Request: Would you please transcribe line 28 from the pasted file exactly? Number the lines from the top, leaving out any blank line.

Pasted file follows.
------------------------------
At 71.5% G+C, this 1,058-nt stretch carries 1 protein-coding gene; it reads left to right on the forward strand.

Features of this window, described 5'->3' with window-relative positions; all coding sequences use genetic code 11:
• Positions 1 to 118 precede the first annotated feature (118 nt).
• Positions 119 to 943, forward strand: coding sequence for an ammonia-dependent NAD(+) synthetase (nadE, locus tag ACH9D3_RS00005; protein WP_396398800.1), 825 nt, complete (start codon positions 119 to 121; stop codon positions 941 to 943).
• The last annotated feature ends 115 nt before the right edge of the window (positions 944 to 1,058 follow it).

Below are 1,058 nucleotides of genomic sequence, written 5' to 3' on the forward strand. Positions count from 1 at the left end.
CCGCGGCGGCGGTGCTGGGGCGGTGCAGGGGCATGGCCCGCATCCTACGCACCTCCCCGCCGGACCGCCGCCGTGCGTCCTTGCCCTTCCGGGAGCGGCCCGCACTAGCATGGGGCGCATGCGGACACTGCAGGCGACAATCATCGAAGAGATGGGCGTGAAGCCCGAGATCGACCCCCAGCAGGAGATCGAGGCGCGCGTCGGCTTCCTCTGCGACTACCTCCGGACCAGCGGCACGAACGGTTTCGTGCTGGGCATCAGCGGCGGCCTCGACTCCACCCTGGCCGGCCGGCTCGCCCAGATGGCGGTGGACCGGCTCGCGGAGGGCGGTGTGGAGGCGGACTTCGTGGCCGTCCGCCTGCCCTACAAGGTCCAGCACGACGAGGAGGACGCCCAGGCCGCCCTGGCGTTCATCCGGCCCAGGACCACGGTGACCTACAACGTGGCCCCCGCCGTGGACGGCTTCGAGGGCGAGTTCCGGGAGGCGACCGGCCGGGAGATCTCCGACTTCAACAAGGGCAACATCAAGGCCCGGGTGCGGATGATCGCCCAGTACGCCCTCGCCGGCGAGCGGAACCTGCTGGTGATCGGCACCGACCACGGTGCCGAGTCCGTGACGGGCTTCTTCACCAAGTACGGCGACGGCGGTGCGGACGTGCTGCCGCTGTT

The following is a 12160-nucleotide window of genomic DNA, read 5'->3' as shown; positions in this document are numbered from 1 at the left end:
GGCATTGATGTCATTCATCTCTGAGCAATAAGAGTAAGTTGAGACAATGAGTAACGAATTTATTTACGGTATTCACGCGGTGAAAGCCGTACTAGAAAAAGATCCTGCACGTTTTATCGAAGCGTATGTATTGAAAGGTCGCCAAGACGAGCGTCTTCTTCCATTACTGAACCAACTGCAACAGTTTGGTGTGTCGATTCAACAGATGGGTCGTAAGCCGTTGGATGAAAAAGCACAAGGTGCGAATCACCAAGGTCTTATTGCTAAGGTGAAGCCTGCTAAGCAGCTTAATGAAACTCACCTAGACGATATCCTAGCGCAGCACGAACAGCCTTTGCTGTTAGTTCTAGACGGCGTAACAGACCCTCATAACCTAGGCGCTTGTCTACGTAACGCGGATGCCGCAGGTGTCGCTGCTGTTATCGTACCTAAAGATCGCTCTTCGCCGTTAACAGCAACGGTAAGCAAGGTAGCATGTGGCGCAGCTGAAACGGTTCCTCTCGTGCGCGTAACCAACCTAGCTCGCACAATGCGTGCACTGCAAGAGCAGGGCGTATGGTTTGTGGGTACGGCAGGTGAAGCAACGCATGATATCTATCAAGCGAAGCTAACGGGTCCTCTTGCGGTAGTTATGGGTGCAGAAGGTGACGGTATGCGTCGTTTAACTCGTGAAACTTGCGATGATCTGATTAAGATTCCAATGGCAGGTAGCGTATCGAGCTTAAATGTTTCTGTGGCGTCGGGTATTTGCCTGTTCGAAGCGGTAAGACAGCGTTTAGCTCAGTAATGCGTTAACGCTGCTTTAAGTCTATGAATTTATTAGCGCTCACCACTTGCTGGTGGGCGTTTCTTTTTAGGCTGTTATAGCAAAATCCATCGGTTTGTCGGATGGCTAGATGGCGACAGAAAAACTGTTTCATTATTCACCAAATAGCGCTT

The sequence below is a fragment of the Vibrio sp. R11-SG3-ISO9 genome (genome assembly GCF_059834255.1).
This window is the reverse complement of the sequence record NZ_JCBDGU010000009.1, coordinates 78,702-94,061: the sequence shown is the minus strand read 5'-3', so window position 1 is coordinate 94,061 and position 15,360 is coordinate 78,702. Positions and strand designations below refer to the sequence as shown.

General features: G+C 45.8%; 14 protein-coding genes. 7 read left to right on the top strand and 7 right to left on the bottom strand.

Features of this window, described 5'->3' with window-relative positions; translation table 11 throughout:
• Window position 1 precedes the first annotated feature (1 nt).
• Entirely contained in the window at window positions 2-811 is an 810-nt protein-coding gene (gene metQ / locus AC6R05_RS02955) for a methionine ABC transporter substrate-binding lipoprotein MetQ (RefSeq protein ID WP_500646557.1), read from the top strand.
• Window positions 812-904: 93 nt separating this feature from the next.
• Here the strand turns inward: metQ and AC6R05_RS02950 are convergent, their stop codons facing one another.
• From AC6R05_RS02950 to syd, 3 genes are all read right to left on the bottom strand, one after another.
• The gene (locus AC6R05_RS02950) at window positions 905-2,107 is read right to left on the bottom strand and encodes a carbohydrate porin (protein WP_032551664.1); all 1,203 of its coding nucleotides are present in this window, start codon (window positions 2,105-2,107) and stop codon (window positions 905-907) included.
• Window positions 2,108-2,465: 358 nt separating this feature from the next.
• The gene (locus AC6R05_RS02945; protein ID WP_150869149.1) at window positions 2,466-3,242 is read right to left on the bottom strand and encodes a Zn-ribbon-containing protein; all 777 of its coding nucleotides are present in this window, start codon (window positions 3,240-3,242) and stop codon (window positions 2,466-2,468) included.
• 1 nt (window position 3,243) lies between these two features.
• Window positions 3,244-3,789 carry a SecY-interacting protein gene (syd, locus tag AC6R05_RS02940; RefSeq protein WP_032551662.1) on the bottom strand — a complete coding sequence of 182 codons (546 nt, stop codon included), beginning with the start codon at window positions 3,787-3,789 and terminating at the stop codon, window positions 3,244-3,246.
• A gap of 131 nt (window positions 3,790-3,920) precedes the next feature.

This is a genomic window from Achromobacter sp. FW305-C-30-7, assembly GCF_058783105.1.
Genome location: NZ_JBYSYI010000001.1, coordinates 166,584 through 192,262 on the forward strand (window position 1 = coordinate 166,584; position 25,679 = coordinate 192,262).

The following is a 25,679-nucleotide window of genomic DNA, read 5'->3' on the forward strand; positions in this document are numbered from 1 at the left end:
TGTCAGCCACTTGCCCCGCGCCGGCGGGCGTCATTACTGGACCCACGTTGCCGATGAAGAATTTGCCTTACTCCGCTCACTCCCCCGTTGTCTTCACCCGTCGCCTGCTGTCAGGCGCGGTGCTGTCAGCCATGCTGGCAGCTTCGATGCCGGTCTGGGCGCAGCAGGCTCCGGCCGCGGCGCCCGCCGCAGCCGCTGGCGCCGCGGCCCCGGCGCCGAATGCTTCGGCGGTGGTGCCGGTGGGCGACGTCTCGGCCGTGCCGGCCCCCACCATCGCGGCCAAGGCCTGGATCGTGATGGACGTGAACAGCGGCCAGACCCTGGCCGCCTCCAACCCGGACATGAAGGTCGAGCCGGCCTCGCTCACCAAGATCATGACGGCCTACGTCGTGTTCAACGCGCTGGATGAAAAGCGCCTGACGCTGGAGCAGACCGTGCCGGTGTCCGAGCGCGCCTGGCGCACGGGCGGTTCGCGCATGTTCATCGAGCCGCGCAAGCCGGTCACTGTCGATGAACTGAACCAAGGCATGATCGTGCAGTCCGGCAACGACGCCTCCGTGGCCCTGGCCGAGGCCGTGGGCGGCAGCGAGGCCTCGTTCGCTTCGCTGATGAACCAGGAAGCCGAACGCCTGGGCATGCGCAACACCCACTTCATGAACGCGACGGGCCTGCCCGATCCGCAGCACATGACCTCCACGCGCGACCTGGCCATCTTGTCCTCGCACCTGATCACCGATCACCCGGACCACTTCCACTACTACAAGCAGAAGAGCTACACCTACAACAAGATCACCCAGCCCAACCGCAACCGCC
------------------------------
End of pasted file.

TGTCAGCCACTTGCCCCGCGCCGGCGGGCGTCATTACTGGACCCACGTTGCCGATGAAGAATTTGCCTTACTCCGCTCACTCCCCCGTTGTCTTCACCCGTCGCCTGCTGTCAGGCGCGGTGCTGTCAGCCATGCTGGCAGCTTCGATGCCGGTCTGGGCGCAGCAGGCTCCGGCCGCGGCGCCCGCCGCAGCCGCTGGCGCCGCGGCCCCGGCGCCGAATGCTTCGGCGGTGGTGCCGGTGGGCGACGTCTCGGCCGTGCCGGCCCCCACCATCGCGGCCAAGGCCTGGATCGTGATGGACGTGAACAGCGGCCAGACCCTGGCCGCCTCCAACCCGGACATGAAGGTCGAGCCGGCCTCGCTCACCAAGATCATGACGGCCTACGTCGTGTTCAACGCGCTGGATGAAAAGCGCCTGACGCTGGAGCAGACCGTGCCGGTGTCCGAGCGCGCCTGGCGCACGGGCGGTTCGCGCATGTTCATCGAGCCGCGCAAGCCGGTCACTGTCGATGAACTGAACCAAGGCATGATCGTGCAGTCCGGCAACGACGCCTCCGTGGCCCTGGCCGAGGCCGTGGGCGGCAGCGAGGCCTCGTTCGCTTCGCTGATGAACCAGGAAGCCGAACGCCTGGGCATGCGCAACACCCACTTCATGAACGCGACGGGCCTGCCCGATCCGCAGCACATGACCTCCACGCGCGACCTGGCCATCTTGTCCTCGCACCTGATCACCGATCACCCGGACCACTTCCACTACTACAAGCAGAAGAGCTACACCTACAACAAGATCACCCAGCCCAACCGCAACCGCC